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Review: Implicit Bias in the Early Education Setting

Reviewer: Sarah Krantz, Esq.

Article to be Reviewed: Walter S Gilliam, Angela N. Maupin, Chin R. Reyes, Maria Accavitti, and Frederick Shic, “Do Early Educators’ Implicit Biases Regarding Sex and Race Relate to Behavior Expectations and Recommendations of Preschool Expulsions and Suspensions? Yale Child Study Center (September 28, 2016). http://ziglercenter.yale.edu/publications/Preschool%20Implicit%20Bias%20Policy%20Brief_final_9_26_276766_5379.pdf.

Summary

A study released in September led by Yale researcher Walter Gilliam suggests that children could suffer long-term effects because of the implicit bias experienced by them as infants and toddlers. Implicit bias is described as “the attitudes and stereotypes that affect unconscious behavior and decisions.” The study was examining the school-to-prison pipeline starting in the preschool setting and tried to answer the question of why black students tend to be suspended at a much higher rate than white students.

As the researchers note, because preschool expulsions and suspensions reduce the amount of time that a child spends in case, the child ultimately has his or her access to educational opportunities undermined. Child care researchers and professionals have expressed concerns about this “push out” phenomenon, especially considering that a disproportionate number of early childhood expulsions involve boys and African-American children —with black boys receiving the highest number. According to the study, African-American preschool students are 3.6 times more likely to be suspended than are Caucasian preschoolers. This is particularly concerning because Black students comprise 47% of the preschoolers who are suspended but yet only make up 19% of the students who are enrolled in preschool. Similarly, male preschoolers are three times more likely than female preschoolers to be suspended.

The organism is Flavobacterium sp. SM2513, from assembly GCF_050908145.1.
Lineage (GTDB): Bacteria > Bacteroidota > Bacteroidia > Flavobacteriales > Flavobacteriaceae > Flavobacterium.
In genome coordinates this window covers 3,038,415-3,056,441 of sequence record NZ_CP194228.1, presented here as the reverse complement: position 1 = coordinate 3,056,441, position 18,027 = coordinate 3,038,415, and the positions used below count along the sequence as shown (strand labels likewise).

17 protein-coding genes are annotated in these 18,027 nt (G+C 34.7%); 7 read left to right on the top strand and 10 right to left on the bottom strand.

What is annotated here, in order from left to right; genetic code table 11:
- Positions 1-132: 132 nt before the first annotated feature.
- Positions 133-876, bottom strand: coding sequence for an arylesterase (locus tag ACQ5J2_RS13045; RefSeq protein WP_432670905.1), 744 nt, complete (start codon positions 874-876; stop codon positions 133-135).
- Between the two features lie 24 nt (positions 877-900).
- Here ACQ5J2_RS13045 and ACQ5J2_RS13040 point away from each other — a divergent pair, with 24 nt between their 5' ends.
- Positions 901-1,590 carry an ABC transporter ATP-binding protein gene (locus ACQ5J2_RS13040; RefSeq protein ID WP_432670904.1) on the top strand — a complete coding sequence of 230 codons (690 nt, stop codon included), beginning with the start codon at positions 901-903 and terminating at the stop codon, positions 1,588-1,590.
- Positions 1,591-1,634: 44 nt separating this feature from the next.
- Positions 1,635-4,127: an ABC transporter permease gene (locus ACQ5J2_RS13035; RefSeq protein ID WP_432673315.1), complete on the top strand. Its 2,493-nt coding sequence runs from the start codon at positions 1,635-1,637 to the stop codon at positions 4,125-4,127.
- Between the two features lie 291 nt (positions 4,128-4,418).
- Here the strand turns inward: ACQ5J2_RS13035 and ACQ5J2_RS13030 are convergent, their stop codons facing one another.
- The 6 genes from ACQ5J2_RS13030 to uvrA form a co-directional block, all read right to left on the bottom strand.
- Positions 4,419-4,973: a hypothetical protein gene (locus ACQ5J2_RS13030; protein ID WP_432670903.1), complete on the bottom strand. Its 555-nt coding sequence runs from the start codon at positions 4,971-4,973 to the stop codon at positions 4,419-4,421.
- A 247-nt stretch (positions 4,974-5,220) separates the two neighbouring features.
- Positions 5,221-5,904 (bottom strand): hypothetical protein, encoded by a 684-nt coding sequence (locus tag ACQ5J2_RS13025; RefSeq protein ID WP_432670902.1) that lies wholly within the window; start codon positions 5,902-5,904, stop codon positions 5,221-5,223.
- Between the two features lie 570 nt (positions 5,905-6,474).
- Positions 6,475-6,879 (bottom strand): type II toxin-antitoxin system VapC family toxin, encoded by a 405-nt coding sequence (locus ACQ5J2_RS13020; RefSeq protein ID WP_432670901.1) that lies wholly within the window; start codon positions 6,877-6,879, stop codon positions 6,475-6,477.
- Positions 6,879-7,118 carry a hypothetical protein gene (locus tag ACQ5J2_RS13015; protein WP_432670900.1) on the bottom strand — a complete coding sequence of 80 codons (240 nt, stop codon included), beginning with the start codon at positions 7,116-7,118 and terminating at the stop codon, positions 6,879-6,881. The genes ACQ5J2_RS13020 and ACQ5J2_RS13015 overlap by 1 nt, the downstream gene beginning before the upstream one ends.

To find out what causes the push out phenomenon, the researchers examined 130 early childhood teachers from across the country. During the study, teachers were asked to watch a six-minute video of a black boy, a black girl, a white boy, and a white girl during playtime. The teachers were asked to hit a key every time that they observed a child misbehaving. However, the children—who were actually child actors—never actually misbehaved during the video.

Using eye-tracking technology, researchers were able to measure how much teachers focused on observing each student. Teachers were then asked which child they observed the most: 42 percent answered that they observed the black boy the most, 34 percent said the white boy, 13 percent said the white girl, and 10 percent said the black girl. The findings of the study showed that black teachers hold black students to a higher standard of behavior than do their white counterparts.

The study’s results do not explain why this discrepancy exists, but researchers suggests that African-American teachers may reflecting a belief that black children must be assessed and disciplined more harshly in order to prepare them for a society in which they will likely receive unfair treatment. Researchers also suggested that teachers when a teacher was provided with background information about the familial stressors of a child of the same race, he or she expressed increased empathy for the student and interpreted the behaviors less severely. However, if a teacher had knowledge of the familial stressors of a child of a different race, the teachers perceived the behavior as more severe. These findings suggest that teachers need support in understanding how family struggles related to childhood behaviors. The findings also suggest that teachers need more training on how their own biases can affect children within their classrooms on a daily basis and for years to come.

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